Amateur archaeologist and historian Vince Sala of Dundalk wants to know about Joshua Barney. Specifically, he wants to know what happened to the gray memorial marker about Joshua Barney’s birthplace that once stood atop the now empty pole outside Patapsco High School and Center for the Arts on Wise Avenue. This subject, while perfectly valid, seemed to me a trifle narrow, so I thought I would exercise my journalistic discretion and add a little spice to his query. After all, an answer regarding Joshua Barney’s sign doesn’t mean much if we know nothing about Joshua Barney, right? So here goes:

Barney was born on July 6, 1759, on a farm near Patapsco High School (his birthplace is actually a lot closer to General John Stricker Middle School but perhaps someone thought the sign would be more visible on Wise Avenue). While still a boy, he left the farm to seek his fortune at sea. In 1775, when he was 16, he was made master’s mate on the American ship Hornet, a Baltimore merchant sloop converted into a warship and one of the first such vessels commissioned by the Continental Congress.

Eventually assigned to the Hornet’s sister ship the Wasp, Barney saw action at New Providence on Nassau in the Bahamas during America’s first amphibious operation. The squadron, under the command of Commodore Esek Hopkins, netted British guns and gunpowder vital to the war effort back home.

During an engagement between the Wasp and a British brig, Barney’s gallantry earned him promotion to lieutenant. Over the next several years, he led boarding parties, commanded prize crews, sailed as a privateer and rose to command warships. By 1782, he had been captured and exchanged or escaped five times.

After the war, Barney began service with the French navy, from which he received a captain’s commission in 1794. He resigned and returned to America in 1800.

When war again broke out with Britain in 1812, Barney returned to a life of privateering, plundering British merchant ships for his country and his own personal enrichment (this was a perfectly legal and, in Baltimore anyway, very respectable line of work).

After initial stunning successes against the mighty British navy, the United States found itself outnumbered and threatened by enemy ships. Barney left off privateering for service as an officer in the U.S. Navy. He was commissioned captain in 1814 and made commodore of the upper Chesapeake flotilla, a ragtag collection of gunboats, armed barges and small vessels charged with impeding British progress through the bay.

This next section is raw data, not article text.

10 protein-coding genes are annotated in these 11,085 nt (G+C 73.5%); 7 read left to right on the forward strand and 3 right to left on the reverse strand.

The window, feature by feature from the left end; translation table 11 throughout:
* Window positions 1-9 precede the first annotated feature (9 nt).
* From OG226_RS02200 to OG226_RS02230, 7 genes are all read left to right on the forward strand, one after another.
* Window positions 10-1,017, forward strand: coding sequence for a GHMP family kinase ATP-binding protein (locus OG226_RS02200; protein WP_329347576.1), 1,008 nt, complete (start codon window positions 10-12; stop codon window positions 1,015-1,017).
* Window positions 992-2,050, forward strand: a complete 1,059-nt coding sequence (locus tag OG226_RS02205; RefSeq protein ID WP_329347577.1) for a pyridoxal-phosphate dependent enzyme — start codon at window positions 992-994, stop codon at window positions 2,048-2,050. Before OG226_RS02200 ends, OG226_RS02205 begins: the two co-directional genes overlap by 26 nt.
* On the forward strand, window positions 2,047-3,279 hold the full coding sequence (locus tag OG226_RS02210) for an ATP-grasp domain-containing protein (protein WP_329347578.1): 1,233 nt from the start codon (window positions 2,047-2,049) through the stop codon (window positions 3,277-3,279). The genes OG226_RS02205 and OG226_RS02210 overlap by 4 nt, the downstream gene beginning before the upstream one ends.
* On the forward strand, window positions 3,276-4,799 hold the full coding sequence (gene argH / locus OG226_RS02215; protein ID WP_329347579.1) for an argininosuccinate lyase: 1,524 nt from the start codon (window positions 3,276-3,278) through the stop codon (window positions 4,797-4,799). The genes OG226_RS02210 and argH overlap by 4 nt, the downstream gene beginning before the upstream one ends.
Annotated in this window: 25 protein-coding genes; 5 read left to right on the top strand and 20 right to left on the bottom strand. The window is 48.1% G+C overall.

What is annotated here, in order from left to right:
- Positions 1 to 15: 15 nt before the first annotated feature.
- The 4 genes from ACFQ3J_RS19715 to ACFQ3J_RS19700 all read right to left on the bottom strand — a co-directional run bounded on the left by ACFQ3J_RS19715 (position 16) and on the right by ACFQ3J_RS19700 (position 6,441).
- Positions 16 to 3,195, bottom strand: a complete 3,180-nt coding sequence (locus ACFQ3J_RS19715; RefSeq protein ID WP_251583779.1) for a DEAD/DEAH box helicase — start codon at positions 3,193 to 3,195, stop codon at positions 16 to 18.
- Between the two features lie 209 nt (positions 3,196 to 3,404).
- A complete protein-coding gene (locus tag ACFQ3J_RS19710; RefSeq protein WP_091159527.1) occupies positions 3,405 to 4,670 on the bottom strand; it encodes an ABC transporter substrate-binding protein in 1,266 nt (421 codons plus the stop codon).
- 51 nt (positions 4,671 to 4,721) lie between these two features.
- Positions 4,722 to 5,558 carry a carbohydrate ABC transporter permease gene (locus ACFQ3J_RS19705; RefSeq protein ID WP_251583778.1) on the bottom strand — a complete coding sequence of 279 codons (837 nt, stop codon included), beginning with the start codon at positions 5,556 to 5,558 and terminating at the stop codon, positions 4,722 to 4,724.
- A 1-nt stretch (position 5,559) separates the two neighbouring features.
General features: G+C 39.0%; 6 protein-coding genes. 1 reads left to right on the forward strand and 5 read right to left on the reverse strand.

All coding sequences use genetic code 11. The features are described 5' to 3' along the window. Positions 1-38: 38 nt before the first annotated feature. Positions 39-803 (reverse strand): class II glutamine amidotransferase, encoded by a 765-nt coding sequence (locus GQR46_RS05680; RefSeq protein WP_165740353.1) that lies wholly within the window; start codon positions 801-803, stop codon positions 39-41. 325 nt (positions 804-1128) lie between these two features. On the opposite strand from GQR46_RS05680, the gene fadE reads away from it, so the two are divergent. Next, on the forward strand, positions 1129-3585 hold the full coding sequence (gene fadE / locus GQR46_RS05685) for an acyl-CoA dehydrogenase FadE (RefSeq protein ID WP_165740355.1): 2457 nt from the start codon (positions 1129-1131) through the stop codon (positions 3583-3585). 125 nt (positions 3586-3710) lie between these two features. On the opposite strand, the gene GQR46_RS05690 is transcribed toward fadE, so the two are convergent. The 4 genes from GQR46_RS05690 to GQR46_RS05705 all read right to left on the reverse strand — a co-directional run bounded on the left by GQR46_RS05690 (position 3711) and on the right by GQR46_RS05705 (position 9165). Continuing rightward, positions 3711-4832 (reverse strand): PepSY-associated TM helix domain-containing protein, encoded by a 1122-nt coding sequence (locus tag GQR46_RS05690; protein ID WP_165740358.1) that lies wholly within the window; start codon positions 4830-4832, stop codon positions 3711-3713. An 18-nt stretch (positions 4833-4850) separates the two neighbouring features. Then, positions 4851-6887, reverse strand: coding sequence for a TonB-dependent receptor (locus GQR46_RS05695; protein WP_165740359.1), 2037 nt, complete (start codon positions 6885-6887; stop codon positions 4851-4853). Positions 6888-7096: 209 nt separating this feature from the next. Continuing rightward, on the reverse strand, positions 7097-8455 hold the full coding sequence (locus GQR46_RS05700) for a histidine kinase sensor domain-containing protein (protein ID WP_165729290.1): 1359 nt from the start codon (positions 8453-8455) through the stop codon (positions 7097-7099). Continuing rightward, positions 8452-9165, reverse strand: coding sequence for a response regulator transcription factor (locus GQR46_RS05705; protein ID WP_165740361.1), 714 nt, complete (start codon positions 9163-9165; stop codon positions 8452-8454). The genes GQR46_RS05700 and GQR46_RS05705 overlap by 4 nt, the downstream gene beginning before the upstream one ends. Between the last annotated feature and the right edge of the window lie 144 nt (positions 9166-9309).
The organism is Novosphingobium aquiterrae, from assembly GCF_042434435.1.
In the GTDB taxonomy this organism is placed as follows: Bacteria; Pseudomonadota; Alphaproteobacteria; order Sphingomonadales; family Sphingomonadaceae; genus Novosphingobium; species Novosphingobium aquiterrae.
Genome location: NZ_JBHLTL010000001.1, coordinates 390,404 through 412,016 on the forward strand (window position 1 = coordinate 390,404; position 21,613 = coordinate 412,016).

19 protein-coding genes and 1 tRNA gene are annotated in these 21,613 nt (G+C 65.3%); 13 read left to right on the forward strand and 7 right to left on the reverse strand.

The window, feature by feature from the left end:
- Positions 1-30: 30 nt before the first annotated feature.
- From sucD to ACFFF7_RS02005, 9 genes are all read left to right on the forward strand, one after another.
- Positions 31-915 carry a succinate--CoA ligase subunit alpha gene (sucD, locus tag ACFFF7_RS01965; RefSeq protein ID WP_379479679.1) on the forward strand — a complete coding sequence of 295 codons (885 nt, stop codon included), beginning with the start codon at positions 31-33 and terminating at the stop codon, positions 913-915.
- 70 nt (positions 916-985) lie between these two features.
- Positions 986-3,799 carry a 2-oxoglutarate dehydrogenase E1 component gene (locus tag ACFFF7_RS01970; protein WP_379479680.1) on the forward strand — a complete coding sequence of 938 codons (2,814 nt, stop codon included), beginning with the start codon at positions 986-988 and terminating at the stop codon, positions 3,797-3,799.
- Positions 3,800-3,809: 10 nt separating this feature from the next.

This feat proved impossible, and the British marched on Washington, D.C. Barney burned the flotilla lest it fall into enemy hands and started overland with a force of sailors and marines to assist in the defense of the capital.

The British took Washington anyway, but Barney and his men held the British back long enough for the militia, who ran like rabbits, to withdraw. In fact, while the British ridiculed the American performance at the Battle of Bladensburg, the enemy command singled out Barney and his seaman as fighters who held on with courage, discipline and tenacity.

Barney received a serious wound to his thigh during the battle and eventually was forced to surrender. The British command treated him with respect as a worthy adversary, freed him and entrusted him with the well-being of the wounded as the British forces advanced.

After the war, Barney retired to his farm in Elkridge. He died in Pittsburgh in 1818 while traveling west with his family.

And so ended a hero’s life but not his story. I learned from the Internet that those gray historical markers are put up by the Maryland Historical Trust, headquartered in Crownsville. I called down there and learned from Nancy Kurtz, monuments survey administrator for the Trust, that the people of the Patapsco Neck never forgot that this hero of two American wars was born among them. In the early 1970s, the Trust received a petition for a marker commemorating Barney’s birthplace. The Trust erected the sign in 1973.

But the story then gets darker. The sign disappeared in the last couple of years. Fearing vandals or thieves, I asked Ms. Kurtz if she knew anything about it. She said her records indicated only that the sign was missing but promised to check up on the matter.

Her efforts led to a surprisingly happy ending. She contacted the State Highway Administration, the agency that maintains and repairs the signs. She learned that, while no one was quite sure how it got there, the sign is now in an SHA shop and has been restored. It will be replaced soon. And, as usual with historical markers, soon I’ll probably endanger my

Her efforts led to a surprisingly happy ending. She contacted the State Highway Administration, the agency that maintains and repairs the signs. She learned that, while no one was quite sure how it got there, the sign is now in an SHA shop and has been restored. It will be replaced soon. And, as usual with historical markers, soon I’ll probably endanger myself and fellow drivers on Wise Avenue every time I suddenly slow down to read it.

(first published 2004)

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